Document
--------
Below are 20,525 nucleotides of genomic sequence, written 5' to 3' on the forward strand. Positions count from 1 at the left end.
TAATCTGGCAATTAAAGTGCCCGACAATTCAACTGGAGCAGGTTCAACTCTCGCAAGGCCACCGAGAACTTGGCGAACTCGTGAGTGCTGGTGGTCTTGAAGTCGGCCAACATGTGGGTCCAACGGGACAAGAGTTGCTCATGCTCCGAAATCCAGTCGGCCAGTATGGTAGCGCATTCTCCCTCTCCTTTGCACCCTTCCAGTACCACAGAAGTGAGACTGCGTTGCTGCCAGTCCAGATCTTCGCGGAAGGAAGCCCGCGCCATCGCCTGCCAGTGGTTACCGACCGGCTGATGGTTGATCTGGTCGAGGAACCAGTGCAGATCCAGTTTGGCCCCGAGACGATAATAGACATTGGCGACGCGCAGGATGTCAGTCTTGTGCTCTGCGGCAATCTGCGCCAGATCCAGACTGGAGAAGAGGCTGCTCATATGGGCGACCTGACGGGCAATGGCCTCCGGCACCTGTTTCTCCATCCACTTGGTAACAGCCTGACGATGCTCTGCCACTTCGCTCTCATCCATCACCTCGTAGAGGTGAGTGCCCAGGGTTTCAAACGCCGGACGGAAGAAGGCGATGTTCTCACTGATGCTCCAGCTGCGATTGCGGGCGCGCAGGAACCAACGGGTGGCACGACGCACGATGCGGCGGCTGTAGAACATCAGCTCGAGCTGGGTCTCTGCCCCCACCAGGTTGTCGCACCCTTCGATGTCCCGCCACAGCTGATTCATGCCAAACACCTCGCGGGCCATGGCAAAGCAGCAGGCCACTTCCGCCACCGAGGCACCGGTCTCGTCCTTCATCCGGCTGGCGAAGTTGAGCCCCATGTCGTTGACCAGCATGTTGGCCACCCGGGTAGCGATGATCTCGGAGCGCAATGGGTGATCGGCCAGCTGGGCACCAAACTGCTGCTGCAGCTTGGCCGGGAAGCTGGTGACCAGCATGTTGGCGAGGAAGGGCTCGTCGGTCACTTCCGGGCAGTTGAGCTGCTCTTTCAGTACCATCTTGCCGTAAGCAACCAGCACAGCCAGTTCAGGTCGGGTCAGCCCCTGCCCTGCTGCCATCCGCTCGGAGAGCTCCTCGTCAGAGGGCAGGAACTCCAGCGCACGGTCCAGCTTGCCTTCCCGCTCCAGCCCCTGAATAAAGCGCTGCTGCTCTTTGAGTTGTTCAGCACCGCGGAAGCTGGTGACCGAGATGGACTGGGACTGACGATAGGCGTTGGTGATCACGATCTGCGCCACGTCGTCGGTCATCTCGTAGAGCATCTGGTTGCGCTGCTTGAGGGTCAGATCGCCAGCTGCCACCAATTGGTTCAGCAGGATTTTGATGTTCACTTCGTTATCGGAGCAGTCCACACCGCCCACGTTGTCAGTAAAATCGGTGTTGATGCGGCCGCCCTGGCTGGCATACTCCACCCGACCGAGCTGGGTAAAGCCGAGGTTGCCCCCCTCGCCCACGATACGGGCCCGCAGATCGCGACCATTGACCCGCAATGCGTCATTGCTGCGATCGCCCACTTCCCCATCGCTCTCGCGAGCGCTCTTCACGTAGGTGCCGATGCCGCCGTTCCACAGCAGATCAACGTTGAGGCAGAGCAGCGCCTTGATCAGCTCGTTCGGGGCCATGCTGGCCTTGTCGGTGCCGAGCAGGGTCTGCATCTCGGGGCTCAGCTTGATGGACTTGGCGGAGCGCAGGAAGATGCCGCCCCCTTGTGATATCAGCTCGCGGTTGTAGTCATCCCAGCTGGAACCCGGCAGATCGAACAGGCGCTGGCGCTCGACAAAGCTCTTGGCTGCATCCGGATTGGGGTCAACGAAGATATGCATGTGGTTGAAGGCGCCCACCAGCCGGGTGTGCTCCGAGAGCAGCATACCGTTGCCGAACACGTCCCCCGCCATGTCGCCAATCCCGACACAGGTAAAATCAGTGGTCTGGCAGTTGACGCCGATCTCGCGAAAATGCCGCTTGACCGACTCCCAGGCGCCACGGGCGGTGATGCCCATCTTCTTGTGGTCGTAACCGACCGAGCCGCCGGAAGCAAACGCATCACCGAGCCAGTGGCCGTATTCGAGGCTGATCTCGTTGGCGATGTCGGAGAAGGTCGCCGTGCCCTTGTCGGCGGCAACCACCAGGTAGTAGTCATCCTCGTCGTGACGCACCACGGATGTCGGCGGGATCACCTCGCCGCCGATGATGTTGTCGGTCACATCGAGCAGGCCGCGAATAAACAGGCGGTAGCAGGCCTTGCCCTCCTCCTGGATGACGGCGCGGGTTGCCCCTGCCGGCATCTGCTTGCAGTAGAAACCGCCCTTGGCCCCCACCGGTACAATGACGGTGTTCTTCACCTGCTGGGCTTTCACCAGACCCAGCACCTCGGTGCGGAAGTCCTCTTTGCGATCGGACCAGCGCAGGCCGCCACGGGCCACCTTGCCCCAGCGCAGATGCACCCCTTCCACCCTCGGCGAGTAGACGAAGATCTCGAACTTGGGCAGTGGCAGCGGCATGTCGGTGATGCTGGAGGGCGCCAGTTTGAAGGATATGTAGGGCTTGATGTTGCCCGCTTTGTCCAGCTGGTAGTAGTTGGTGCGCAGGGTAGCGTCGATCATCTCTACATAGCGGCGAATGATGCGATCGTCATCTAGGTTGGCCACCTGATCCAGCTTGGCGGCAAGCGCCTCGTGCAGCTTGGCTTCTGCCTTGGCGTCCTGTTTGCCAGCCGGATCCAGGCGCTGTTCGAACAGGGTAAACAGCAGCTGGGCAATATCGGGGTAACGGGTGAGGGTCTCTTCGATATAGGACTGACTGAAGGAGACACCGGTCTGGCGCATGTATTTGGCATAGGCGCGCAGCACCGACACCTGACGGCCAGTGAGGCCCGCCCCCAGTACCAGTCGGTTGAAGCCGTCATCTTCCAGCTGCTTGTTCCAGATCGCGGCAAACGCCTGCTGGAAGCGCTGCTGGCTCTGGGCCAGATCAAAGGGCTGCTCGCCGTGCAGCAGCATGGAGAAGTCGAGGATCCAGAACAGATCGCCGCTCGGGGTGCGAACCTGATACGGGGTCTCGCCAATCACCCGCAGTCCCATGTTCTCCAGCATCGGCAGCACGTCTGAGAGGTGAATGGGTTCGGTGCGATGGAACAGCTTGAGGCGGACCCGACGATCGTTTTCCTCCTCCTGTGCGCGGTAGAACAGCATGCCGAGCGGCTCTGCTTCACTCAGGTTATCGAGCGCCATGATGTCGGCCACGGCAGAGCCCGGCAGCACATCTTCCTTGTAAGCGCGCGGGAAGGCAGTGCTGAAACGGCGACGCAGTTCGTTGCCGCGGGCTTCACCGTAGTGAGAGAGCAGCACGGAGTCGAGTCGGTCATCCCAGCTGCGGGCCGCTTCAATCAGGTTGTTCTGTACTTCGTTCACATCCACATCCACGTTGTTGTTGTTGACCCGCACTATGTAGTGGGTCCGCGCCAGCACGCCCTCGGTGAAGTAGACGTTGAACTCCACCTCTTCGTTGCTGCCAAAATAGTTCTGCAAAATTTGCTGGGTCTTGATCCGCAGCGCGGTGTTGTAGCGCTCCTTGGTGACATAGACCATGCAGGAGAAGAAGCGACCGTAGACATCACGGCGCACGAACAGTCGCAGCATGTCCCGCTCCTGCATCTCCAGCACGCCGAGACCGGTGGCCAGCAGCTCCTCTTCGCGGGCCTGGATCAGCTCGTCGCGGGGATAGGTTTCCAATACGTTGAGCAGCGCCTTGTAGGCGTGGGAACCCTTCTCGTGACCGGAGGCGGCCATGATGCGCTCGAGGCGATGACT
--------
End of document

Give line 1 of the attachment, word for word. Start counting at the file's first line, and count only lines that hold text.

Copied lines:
Below are 20,525 nucleotides of genomic sequence, written 5' to 3' on the forward strand. Positions count from 1 at the left end.